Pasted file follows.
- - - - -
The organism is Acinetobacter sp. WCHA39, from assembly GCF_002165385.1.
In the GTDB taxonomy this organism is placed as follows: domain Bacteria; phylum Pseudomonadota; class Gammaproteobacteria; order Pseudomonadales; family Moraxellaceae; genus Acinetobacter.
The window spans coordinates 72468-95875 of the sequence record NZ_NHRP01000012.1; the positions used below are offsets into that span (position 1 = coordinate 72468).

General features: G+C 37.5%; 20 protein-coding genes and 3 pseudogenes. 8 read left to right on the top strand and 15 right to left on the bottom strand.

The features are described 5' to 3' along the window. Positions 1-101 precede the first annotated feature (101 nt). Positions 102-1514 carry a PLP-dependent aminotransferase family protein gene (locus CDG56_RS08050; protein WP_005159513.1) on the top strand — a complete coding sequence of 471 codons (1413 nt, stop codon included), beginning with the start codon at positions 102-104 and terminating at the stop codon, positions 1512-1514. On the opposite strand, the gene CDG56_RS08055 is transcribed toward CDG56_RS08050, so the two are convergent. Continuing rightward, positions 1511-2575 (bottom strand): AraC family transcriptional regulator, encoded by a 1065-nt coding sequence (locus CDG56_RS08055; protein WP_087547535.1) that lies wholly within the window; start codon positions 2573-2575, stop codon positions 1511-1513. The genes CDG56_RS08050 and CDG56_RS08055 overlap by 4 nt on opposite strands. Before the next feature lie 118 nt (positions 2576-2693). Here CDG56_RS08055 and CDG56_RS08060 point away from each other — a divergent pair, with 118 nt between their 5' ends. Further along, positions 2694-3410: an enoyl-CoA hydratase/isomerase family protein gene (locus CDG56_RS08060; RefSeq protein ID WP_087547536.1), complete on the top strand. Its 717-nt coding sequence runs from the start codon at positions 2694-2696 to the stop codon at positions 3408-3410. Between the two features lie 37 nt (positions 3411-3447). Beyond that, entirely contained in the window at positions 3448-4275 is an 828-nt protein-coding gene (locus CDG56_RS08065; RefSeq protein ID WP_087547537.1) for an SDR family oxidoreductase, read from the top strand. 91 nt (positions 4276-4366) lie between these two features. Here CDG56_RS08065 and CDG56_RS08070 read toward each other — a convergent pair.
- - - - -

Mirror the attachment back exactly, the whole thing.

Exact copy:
The organism is Acinetobacter sp. WCHA39, from assembly GCF_002165385.1.
In the GTDB taxonomy this organism is placed as follows: domain Bacteria; phylum Pseudomonadota; class Gammaproteobacteria; order Pseudomonadales; family Moraxellaceae; genus Acinetobacter.
The window spans coordinates 72468-95875 of the sequence record NZ_NHRP01000012.1; the positions used below are offsets into that span (position 1 = coordinate 72468).

General features: G+C 37.5%; 20 protein-coding genes and 3 pseudogenes. 8 read left to right on the top strand and 15 right to left on the bottom strand.

The features are described 5' to 3' along the window. Positions 1-101 precede the first annotated feature (101 nt). Positions 102-1514 carry a PLP-dependent aminotransferase family protein gene (locus CDG56_RS08050; protein WP_005159513.1) on the top strand — a complete coding sequence of 471 codons (1413 nt, stop codon included), beginning with the start codon at positions 102-104 and terminating at the stop codon, positions 1512-1514. On the opposite strand, the gene CDG56_RS08055 is transcribed toward CDG56_RS08050, so the two are convergent. Continuing rightward, positions 1511-2575 (bottom strand): AraC family transcriptional regulator, encoded by a 1065-nt coding sequence (locus CDG56_RS08055; protein WP_087547535.1) that lies wholly within the window; start codon positions 2573-2575, stop codon positions 1511-1513. The genes CDG56_RS08050 and CDG56_RS08055 overlap by 4 nt on opposite strands. Before the next feature lie 118 nt (positions 2576-2693). Here CDG56_RS08055 and CDG56_RS08060 point away from each other — a divergent pair, with 118 nt between their 5' ends. Further along, positions 2694-3410: an enoyl-CoA hydratase/isomerase family protein gene (locus CDG56_RS08060; RefSeq protein ID WP_087547536.1), complete on the top strand. Its 717-nt coding sequence runs from the start codon at positions 2694-2696 to the stop codon at positions 3408-3410. Between the two features lie 37 nt (positions 3411-3447). Beyond that, entirely contained in the window at positions 3448-4275 is an 828-nt protein-coding gene (locus CDG56_RS08065; RefSeq protein ID WP_087547537.1) for an SDR family oxidoreductase, read from the top strand. 91 nt (positions 4276-4366) lie between these two features. Here CDG56_RS08065 and CDG56_RS08070 read toward each other — a convergent pair.